Tim Flatman - Abyei
Abyei is a
contested region on the border of South Sudan and Sudan. The Dinka Ngok residents of Abyei want to be part of South Sudan and were
promised a referendum to decide whether Abyei should be part of the North
or the South in the Comprehensive Peace Agreement which led to the
independence of South Sudan. However, this promise was never fulfilled. Instead, the Sudanese
Army invaded the area in May 2011, destroyed the main town
completely (burning down homes and churches) and forced nearly 150,000
people out. Those people are now trying to return and assert their right
Tim Flatman travels regularly to Abyei and acts to encourage prayer for Abyei in the global church, undertake advocacy in partnership with the local church and community, and mobilise practical assistance for the community and especially those who have taken the bold step of returning to Abyei.
In October 2013 a referendum was arranged locally in Abyei - it has yet to be recognised by Sudan, South Sudan or the international community. Tim was present as an international observer; he writes:
"The referendum went very well. In our observers' preliminary findings we pointed out that the standards were higher than the 2011 South Sudanese referendum in a number of respects and that there are no technical reasons for refusing to recognise it. Most news coverage has not been too bad, but it is worth mentioning that the Ngok-organised vote had exactly the same electorate as would be the case under the African Union's own proposal. The International Observers final report can be found here.
South Sudan Council of Churches has released a statement on behalf of all its member churches, including the Episcopal, Catholic, Pentecostal, Presbyterian and AIC denominations, which says it backs the Ngok-organised vote and calls on Sudan, South Sudan, the AU, UN and others to recognise it. We hope the UK church will follow the lead of the South Sudanese church. Normally the UK church does take its steer from the South Sudanese church in what to advocate for and we hope this will be the case in relation to the referendum. Today (3rd November 2013) in the Sunday service the leaders of the ECS church in Abyei said that although no-one has recognised the vote, yet God recognises it and will lead others to do so."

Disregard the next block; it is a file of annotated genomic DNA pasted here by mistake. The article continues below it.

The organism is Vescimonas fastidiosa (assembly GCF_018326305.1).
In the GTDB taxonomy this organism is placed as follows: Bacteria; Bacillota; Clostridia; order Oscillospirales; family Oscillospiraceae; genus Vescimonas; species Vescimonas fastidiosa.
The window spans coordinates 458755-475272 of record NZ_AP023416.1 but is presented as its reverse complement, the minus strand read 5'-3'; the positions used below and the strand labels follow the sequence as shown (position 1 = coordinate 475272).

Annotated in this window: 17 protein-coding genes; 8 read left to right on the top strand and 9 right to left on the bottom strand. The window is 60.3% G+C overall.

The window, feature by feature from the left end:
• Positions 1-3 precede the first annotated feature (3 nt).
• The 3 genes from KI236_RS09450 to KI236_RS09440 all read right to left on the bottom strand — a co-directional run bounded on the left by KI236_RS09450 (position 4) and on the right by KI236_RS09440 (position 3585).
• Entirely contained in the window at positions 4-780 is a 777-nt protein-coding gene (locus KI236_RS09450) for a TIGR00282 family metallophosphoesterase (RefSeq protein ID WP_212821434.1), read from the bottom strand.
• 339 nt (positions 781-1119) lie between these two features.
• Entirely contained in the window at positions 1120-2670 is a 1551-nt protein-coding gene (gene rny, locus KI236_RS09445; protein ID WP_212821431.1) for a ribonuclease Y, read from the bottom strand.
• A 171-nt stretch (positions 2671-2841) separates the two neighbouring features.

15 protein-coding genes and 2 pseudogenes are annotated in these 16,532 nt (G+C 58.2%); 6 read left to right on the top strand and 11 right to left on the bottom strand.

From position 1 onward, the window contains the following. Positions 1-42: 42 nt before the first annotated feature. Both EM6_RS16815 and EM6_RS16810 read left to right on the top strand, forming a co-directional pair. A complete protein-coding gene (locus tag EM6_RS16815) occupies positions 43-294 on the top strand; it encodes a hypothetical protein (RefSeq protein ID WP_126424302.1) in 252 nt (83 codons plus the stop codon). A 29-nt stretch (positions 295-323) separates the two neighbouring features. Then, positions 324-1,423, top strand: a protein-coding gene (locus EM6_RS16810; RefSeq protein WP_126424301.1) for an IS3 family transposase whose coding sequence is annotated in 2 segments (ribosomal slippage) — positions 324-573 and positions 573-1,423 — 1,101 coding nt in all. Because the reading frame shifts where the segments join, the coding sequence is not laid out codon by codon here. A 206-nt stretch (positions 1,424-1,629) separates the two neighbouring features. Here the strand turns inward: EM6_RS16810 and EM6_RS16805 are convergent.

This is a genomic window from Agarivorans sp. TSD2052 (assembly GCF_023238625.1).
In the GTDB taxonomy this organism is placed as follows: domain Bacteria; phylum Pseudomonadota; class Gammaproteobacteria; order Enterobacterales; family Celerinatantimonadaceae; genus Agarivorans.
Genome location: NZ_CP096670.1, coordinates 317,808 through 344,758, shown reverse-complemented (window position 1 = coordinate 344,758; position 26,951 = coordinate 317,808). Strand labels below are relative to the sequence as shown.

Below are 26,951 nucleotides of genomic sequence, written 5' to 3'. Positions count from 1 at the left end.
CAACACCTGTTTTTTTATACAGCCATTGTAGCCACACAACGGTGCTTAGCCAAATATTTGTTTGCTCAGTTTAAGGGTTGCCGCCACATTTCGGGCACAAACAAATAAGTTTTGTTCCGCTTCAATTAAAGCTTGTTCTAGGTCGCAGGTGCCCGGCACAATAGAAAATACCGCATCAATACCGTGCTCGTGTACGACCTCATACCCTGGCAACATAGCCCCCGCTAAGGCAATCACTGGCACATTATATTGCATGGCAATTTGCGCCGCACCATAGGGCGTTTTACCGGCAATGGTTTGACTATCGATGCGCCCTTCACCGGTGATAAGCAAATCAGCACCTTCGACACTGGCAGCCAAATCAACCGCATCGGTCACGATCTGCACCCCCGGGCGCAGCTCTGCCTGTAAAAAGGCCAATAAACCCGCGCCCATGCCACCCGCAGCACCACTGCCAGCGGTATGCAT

Since 2011 other practical assistance Tim has provided has included distributions of sorghum and seed to those newly returned to Abyei and who international charities and UN agencies would not help, provision of local building materials for returnees to rebuild homes, and bibles & devotional/theological books to the churches.
Tim is not a member
of the Sudan Link Committee and operates independently in partnership with
local churches in Abyei.
Contact Tim on 07595 908 405 or at email@example.com to find out more or to receive prayer updates. Tim is happy to speak on Abyei at local churches/missionary prayer meetings, etc.
That South Sudan and other countries would recognise the results of the referendum as binding, without precluding another AU referendum which even more countries would recognise;
For the upcoming AUPSC visit to Abyei week commencing 4th November: that it will take place this time; that they will meet ordinary people and not just leaders in the UNISFA base; that it will have an impact on them and they will back up words with action; that if God wants us to be involved in any way he will show us how;
That the African Union and UN Security Council would act to guarantee the self-determination promised to the Dinka Ngok people of Abyei;
That the displaced people who want to return to Abyei would be able to do so quickly and safely, with assistance from the international community;
For God to remove all political and financial obstacles to the rebuilding of Abyei;
that promises to restore water provision and rebuild schools would be kept;
For the churches in Abyei: thank God for church growth during the period of exile and for using them in his provision for the community's needs;
pray that a permanent presence among the returnees would soon be possible, that they would continue to offer hope and effectively testify to God's action in the history of the community.